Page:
In an article in the Belfast Telegraph last week republican spokes-person Danny Morrison said that the recently released British government papers "demolishes" the assertion in my books, Blanketmen And Afterlives, that the lives of the last six 1981 hunger strikers could have been saved had an outside committee of senior republicans not overruled the prison leadership's acceptance of a British offer to end the hunger strike in early July.
I also wrote in my books that the committee, of which Mr Morrison had been a leading member, had run the hunger strike over the heads of the prison leadership and the hunger strikers. Mr Morrison refuted that in 2005, saying: "The prisoners were sovereign; it was their call."
Clearly, Morrison is saying that neither he, nor the committee, bear any responsibility for the deaths of the last six hunger strikers.
In relation to the July 5 1981 offer, Mr Morrison said that he could not have relayed the offer to the hunger strikers, or to the IRA prison OC, Bik McFarlane, when he visited Long Kesh/Maze, because "...the British government had yet to formulate its position, never mind proposing a 'deal'".
That sounds fairly reasonable and straightforward ... but was Danny Morrison always so sure that he did not tell McFarlane about the offer? Well, no....
On March 2 2006, Morrison and McFarlane confronted me during a TalkBack debate, which was chaired by the late David Dunseith. During that debate, Morrison said of his July 5 meeting with the hunger strikers: "After I had seen the hunger strikers, we all agreed that this [the British offer] could be a resolution, but we wanted it guaranteed."
The question arises: what else, other than a British offer - obviously conveyed by Morrison - would have prompted the hunger strikers to seek a guarantee?
It gets worse for Mr Morrison ... In an article on the Bobby Sands Trust website on April 7, 2009, he wrote: "...I went into the prison hospital on Sunday July 5, and told Joe McDonnell, Kevin Lynch, Kieran Doherty, Tom McElwee, Micky Devine, and Brendan McFarlane, the leader of the prisoners, separately, that we were in contact and THE DETAILS OF WHAT THE BRITISH APPEARED TO BE OFFERING IN TERMS OF THE FIVE DEMANDS" (my emphasis).
I don't think Danny Morrison could have put it any clearer than that: he knew what the British were offering, and he conveyed that knowledge to the hunger strikers.
Yet, just this week, when asked on RTE radio if he had been "in receipt" of an offer when he went into the prison hospital to see the hunger strikers, he said: "No, not on the Sunday [July 5 1981]."
Before moving on, I would like, for the sake of argument, to assume that Mr Morrison's present position is his final one and that he isn't going to flip again. Can he let us know if the hunger strikers were ever told the details of the British offer?
Or perhaps he can explain why his committee decided that the Secretary of State's July 5 1981 statement that was passed to Gerry Adams (right) by Martin McGuinness, and which contained the offer, was never shown to the hunger strikers, their relatives, or the prison leadership?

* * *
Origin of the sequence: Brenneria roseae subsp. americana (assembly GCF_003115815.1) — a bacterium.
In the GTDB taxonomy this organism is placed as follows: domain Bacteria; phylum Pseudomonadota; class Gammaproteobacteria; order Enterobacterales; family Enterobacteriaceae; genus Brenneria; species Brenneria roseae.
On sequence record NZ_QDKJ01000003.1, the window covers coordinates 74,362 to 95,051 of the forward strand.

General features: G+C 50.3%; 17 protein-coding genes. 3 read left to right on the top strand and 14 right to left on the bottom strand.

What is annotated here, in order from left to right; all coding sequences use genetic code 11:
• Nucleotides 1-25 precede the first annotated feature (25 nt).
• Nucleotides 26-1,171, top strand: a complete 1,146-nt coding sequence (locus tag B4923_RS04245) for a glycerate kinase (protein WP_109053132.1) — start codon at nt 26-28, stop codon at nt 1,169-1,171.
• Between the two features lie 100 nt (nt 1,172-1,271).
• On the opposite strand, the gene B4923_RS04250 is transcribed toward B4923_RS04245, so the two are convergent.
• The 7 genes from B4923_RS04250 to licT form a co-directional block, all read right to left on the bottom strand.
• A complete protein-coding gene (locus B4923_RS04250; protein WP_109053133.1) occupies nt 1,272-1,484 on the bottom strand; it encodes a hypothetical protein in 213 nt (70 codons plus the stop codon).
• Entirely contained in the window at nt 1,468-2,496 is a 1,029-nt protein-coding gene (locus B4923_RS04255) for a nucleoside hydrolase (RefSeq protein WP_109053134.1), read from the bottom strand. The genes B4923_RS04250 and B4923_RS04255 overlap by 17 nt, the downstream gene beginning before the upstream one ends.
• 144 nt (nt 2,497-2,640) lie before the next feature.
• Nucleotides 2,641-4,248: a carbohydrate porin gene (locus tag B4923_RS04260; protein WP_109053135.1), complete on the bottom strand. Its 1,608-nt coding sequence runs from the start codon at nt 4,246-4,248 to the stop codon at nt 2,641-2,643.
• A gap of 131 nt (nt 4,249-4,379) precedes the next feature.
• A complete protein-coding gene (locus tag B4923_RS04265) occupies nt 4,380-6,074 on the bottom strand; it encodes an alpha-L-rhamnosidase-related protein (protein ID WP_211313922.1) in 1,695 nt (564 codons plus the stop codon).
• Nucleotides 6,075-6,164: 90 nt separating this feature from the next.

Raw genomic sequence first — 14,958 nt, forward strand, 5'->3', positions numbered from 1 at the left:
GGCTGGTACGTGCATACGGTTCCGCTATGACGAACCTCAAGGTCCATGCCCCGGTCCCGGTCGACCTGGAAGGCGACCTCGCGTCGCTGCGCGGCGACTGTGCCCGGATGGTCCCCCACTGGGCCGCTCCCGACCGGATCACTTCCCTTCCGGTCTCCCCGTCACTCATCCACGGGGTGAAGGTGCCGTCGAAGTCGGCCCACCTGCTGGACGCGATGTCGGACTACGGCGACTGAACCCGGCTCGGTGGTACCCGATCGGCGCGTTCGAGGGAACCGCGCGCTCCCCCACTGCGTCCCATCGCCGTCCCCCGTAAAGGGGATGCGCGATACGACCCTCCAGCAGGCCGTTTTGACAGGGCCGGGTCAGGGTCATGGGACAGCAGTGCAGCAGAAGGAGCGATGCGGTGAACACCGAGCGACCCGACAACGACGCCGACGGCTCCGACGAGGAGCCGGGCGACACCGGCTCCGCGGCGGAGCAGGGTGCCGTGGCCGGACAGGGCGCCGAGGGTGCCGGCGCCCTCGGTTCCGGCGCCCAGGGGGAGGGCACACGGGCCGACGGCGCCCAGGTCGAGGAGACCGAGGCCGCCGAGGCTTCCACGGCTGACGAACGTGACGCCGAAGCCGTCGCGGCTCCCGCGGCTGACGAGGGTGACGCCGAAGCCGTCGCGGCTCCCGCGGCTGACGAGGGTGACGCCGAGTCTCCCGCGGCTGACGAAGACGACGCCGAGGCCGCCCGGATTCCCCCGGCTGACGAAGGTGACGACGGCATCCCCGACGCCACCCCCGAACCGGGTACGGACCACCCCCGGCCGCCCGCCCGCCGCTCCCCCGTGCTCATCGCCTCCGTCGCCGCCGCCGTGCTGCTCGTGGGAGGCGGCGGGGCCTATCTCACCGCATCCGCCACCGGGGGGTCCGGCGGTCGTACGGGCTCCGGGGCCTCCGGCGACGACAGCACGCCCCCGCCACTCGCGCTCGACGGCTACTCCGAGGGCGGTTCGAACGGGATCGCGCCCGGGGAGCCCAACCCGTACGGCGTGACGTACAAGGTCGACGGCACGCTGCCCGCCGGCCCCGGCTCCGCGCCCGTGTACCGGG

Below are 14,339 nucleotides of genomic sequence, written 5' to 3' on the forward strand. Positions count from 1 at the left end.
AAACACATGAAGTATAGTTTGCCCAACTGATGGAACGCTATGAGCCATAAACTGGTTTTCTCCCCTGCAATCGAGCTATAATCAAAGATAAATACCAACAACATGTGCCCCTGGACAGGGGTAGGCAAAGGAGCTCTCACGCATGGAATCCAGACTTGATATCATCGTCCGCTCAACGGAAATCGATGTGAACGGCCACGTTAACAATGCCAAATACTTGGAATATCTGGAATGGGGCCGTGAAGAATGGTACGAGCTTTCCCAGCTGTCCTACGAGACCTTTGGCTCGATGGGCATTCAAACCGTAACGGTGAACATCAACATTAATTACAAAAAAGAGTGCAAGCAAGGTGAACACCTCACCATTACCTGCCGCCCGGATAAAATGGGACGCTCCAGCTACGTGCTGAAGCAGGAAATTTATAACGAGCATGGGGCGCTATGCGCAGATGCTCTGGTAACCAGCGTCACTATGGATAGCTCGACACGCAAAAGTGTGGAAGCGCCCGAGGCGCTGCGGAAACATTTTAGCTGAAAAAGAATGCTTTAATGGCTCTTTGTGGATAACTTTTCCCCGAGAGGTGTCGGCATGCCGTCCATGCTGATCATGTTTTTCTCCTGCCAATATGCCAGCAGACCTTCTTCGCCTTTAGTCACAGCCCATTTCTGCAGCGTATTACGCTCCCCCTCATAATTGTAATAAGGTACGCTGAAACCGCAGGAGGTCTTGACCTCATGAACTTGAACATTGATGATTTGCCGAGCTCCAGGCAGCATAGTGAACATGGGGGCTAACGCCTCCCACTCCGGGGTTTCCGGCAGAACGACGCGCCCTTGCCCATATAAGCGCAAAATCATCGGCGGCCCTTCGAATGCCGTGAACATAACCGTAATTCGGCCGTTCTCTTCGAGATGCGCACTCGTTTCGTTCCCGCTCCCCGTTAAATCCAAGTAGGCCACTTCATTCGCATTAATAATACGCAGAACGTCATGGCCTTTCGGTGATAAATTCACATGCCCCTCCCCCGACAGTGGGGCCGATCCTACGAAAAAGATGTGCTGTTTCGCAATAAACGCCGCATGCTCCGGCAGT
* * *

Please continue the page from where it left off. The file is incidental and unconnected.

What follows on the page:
Bik McFarlane, who accompanied Morrison on the 2006 TalkBack show, fares little better than Morrison in this fiasco.
He was interviewed by UTV's Fergal McKinney on March 2 2006.
McKinney: Who took the decision to reject [the British] offer?
McFarlane: There was no offer of that description.
McKinney: At all?
McFarlane: Whatsoever. No offer existed.
McFarlane, in numerous press interviews since then, remained resolute - Morrison had not conveyed any offer from the British at their meeting on July 5, 1981.
Then, during an interview with Belfast Telegraph reporter Brian Rowan on June 4 2009, he said: "The man from the outside [Danny Morrison] was allowed to explain the Mountain Climber contacts [Mountain Climber was the codename for the go-between] and the offer the British had communicated."
The offer? What offer? I, and everyone who had followed this debate, thought Bik's position had been that Danny had not relayed an offer!
In another astonishing volte-face, Bik told Rowan:
"And I said to Richard, this is amazing, this is a huge opportunity and I feel there's the potential here [in the British offer] to end this."
The hunger strike didn't end - even though Bik and I accepted the British offer that Danny Morrison had brought into the prison hospital on July 5 1981.
But then, if the 30-year documents show anything, it is that the prison leadership and the hunger strikers were not 'sovereign'; it was the committee that decided what was good for the prisoners - not their immediate leaders - and certainly not the hunger strikers.
The committee ran the hunger strike.
My father-in-law, Paddy 'Skin' Loughran was a deep-sea docker all his life and he was never known for his silver tongue, but he had old-style Belfast morals, and he had a saying: 'Give a liar his head and he'll stick it in a noose.'
It won't be my head in any noose.